EA isn't particularly known for delivering good E3 press conferences, and this year wasn't any different. Outside of A Way Out there were no big surprises, and outside of Star Wars Battlefront 2 the list of upcoming games are just about what you'd expect.
But that wasn't the main problem. The real problem was that EA tried way too hard to resonate with a plethora of varying demographics.
This was demonstrated by its move to hire a wide cast of personalities. As in the past, most of these personalities had little to do with gaming, making many gamers wonder who they were listening to in the first place.
One of these personalities was Jesse Wellens, a popular YouTuber who is best known for his prank videos. Although he has almost nothing to do with gaming, that didn't keep EA away from hiring him for a chunk of cash.
Wellens had a tough time on stage, there's no doubt about it. We're not going to sit here and laugh at him, as stage fright is something we're all afraid of. However, we can't help but wonder why EA hired someone who isn't a developer or hardcore gamer to come in and introduce one of its most important games for Fall 2017: Need for Speed Payback.
Seen above, the disaster made a lot of viewers cringe, and a small portion tune out and never return. I know I had to turn away to avoid combusting into flames.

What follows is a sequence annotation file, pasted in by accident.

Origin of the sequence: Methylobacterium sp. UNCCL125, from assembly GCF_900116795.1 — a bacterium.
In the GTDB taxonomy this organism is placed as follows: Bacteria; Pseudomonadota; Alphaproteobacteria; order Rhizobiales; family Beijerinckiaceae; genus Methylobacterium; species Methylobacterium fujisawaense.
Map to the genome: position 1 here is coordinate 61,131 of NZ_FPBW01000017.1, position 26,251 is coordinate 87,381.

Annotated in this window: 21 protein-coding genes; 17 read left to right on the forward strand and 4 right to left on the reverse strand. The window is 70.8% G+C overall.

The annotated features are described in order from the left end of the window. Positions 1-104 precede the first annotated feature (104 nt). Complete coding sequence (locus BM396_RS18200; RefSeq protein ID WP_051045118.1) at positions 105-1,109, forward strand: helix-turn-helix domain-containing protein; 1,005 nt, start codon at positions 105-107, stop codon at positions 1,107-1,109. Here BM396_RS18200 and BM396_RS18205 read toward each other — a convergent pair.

Even if he didn't fumble his introduction, the lines that were written were not the sort of thing that resonates with racing game fans. Here's a pro tip: keep things simple, highlight the big talking points with a couple sentences each, and then show us what these game elements look like in-game with as little fluff as possible.
Wellens has been a good sport about it on Twitter, going as far as saying that "I'm way happier I fu***d up. Its so funny! Im crying". Even then, we can't help but wonder why thousands of other YouTube content creators who could probably speak about Need for Speed without a teleprompter weren't brought in instead.
And the Men in Blazers? Yeah, they didn't do much to hype up the audience about sports games, especially with that seemingly force missed high five.
Energy is only half the battle. Gamers can tell if hosts are into the things they are talking about. That's why when Josef Fares, writer and director for A Way Out, forgot what to say in the middle of his presentation (video @1:00:08), it came across as genuine and we forgot all about it a few seconds later.
It's not easy putting on a show that has millions of viewers, there's no doubt about it. But EA continually finds a way to deliver visually impressive shows that have the substance of a concrete barrier. EA has some big games, and we know it can do better.